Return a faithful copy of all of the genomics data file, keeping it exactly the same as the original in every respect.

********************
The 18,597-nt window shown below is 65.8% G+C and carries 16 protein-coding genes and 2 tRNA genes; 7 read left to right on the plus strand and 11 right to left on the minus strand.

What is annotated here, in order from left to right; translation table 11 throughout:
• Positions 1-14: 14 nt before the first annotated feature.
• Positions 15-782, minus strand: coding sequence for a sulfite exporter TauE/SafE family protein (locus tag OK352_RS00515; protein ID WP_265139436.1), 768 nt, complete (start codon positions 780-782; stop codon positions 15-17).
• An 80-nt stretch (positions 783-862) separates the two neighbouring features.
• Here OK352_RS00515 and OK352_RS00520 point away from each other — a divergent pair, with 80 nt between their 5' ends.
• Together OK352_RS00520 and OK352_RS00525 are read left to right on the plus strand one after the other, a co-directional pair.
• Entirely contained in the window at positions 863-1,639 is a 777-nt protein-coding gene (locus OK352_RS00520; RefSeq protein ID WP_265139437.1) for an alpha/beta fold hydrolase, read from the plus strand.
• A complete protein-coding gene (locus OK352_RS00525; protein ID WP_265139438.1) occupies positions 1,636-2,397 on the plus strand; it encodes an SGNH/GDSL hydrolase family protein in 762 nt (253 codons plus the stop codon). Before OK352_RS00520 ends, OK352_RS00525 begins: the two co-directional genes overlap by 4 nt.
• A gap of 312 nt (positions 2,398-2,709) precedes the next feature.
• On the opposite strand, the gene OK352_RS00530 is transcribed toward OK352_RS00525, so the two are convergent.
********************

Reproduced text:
The 18,597-nt window shown below is 65.8% G+C and carries 16 protein-coding genes and 2 tRNA genes; 7 read left to right on the plus strand and 11 right to left on the minus strand.

What is annotated here, in order from left to right; translation table 11 throughout:
• Positions 1-14: 14 nt before the first annotated feature.
• Positions 15-782, minus strand: coding sequence for a sulfite exporter TauE/SafE family protein (locus tag OK352_RS00515; protein ID WP_265139436.1), 768 nt, complete (start codon positions 780-782; stop codon positions 15-17).
• An 80-nt stretch (positions 783-862) separates the two neighbouring features.
• Here OK352_RS00515 and OK352_RS00520 point away from each other — a divergent pair, with 80 nt between their 5' ends.
• Together OK352_RS00520 and OK352_RS00525 are read left to right on the plus strand one after the other, a co-directional pair.
• Entirely contained in the window at positions 863-1,639 is a 777-nt protein-coding gene (locus OK352_RS00520; RefSeq protein ID WP_265139437.1) for an alpha/beta fold hydrolase, read from the plus strand.
• A complete protein-coding gene (locus OK352_RS00525; protein ID WP_265139438.1) occupies positions 1,636-2,397 on the plus strand; it encodes an SGNH/GDSL hydrolase family protein in 762 nt (253 codons plus the stop codon). Before OK352_RS00520 ends, OK352_RS00525 begins: the two co-directional genes overlap by 4 nt.
• A gap of 312 nt (positions 2,398-2,709) precedes the next feature.
• On the opposite strand, the gene OK352_RS00530 is transcribed toward OK352_RS00525, so the two are convergent.